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In the past thirty years epidemiology has matured from a fledgling scientific field into a vibrant discipline that brings together the biological and social sciences, and in doing so draws upon disciplines ranging from statistics and survey sampling to the philosophy of science. These areas of knowledge have converged into a modern theory of epidemiology that has been slow to penetrate into textbooks, particularly at the introductory level. Epidemiology: An Introduction closes the gap. It begins with a brief, lucid discussion of causal thinking and causal inference and then takes the reader through the elements of epidemiology, focusing on the measures of disease occurrence and causal effects. With these building blocks in place, the reader learns how to design, analyze and interpret problems that epidemiologists face, including confounding, the role of chance, and the exploration of interactions. All these topics are layered on the foundation of basic principles presented in simple language, with numerous examples and questions for further thought.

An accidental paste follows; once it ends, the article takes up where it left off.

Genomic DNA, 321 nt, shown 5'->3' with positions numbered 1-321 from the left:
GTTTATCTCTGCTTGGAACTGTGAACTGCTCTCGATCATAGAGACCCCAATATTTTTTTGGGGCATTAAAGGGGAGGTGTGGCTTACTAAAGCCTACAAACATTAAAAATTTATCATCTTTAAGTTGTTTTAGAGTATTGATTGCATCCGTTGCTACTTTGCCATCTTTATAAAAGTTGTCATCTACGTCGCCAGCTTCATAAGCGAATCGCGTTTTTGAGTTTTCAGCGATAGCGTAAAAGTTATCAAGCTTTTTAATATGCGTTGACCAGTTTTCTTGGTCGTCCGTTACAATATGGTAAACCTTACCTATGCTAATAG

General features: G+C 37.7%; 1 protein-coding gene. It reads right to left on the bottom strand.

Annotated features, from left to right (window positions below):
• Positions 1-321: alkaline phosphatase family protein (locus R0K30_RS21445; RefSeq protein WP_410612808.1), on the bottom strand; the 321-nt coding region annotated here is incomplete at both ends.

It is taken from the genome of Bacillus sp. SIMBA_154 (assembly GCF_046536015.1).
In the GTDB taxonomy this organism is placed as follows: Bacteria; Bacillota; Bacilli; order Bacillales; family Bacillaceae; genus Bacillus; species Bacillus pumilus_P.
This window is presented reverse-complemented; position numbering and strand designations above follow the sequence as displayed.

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Kenneth J. Rothman is at Boston University.Review:
"This is an excellent introduction to the principles and concepts of epidemiology. In a little over 200 pages Rothman covers all the essential topics for an introductory graduate level course in epidemiology." --European Journal of Public Health
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Book Description Oxford University Press, USA, 2002. Paperback. Condition: New. Seller Inventory # SONG0195135547
Book Description Oxford University Press, 2002. Paperback. Condition: New. Never used!. Seller Inventory # P110195135547
Book Description Oxford University Press, USA, 2002. Paperback. Condition: New. 1. Seller Inventory # DADAX0195135547
Book Description Oxford University Press, 2002. Condition: New. book. Seller Inventory # M0195135547